State Highway 2 hugs the western side of Lake Tūtira, 40 km north of Napier. The lake is the centrepiece of the Tūtira Country Park, a reserve managed by Hawke’s Bay Regional Council and the Department of Conservation. The reserve is part of a larger farm which was the inspiration for Herbert Guthrie-Smith’s renowned book Tutira: the story of a New Zealand sheep station (1921). Guthrie-Smith farmed the land from 1882 until his death in 1940. In Tutira, Guthrie-Smith describes the first time he saw the lake:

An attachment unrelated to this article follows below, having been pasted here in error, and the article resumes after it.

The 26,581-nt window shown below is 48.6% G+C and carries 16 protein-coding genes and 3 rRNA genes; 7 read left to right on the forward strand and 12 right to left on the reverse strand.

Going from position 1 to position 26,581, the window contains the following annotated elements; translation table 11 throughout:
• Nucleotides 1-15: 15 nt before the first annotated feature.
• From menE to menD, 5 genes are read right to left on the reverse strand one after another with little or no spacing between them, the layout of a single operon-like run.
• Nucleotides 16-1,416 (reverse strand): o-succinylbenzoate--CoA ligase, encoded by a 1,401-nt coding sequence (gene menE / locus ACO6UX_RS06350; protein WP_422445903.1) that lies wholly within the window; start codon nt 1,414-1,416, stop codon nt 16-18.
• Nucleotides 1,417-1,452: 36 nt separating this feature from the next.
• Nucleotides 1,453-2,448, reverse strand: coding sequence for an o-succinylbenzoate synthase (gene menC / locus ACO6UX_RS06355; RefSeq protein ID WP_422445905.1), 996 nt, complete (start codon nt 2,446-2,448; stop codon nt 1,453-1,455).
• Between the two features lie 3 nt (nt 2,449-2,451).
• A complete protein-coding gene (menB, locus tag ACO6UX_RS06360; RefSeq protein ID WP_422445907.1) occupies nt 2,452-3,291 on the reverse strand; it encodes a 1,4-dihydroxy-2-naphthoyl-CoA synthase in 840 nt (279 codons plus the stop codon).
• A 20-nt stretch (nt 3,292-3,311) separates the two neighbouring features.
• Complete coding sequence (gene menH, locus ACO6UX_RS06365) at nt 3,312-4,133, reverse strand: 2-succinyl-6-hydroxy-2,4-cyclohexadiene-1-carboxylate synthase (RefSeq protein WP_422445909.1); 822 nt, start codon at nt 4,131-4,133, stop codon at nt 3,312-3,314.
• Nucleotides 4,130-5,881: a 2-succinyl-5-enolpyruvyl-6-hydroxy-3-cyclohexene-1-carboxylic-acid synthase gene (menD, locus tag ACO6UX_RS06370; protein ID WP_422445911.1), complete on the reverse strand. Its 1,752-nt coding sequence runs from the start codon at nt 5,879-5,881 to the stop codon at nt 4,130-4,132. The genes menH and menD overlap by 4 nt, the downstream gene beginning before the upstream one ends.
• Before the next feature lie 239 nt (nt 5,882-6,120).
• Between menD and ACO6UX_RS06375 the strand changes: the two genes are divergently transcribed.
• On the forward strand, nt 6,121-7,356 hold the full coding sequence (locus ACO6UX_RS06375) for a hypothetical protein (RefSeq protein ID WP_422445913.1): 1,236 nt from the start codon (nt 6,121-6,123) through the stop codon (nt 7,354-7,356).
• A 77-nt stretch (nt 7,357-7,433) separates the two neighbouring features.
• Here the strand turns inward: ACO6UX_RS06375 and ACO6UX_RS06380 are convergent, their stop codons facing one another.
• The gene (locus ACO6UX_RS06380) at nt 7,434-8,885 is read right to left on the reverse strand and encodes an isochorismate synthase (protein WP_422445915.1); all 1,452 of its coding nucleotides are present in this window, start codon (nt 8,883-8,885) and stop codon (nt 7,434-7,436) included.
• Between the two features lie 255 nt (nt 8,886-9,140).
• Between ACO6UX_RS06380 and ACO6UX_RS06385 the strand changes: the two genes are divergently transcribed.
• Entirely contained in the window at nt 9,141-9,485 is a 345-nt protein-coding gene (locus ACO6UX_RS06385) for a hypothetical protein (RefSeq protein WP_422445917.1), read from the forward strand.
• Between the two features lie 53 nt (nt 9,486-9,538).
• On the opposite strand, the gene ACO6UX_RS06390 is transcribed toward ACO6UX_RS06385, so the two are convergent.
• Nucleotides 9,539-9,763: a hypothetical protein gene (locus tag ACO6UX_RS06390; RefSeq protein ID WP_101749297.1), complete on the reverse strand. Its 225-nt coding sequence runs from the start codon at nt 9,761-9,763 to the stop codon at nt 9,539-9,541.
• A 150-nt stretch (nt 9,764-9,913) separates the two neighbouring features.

‘We rode along the shelf of the flat until suddenly, in an instant, the lake lay at our feet. The feelings of one of the new owners were those of Marmion’s squire at sight of Edinburgh [a reference to Walter Scott’s 1808 novel Marmion]. Had the grass-fed pony permitted the feat, its rider, like Eustace, would have “made a demi-volte in the air” at joy of the prospect. Before his eyes lay the whole length of the lake, picturesque in its wooded promontories and bays. Along its steeps grew breaks of native woodland brightened at this season with the deep yellow blossoms of the kowhai. The silky leaves of the weeping willows were in their tenderest green, the peach-groves sheets of pink. The south-westerly breeze that blew stirred the flax blades, making them glitter like glass; west of the lake the land was dark in shadow, the eastern hill-tops were bright in sun. I have looked at this lovely sheet of water a million times since then, but have rarely seen it more fair.’ (p. 149)
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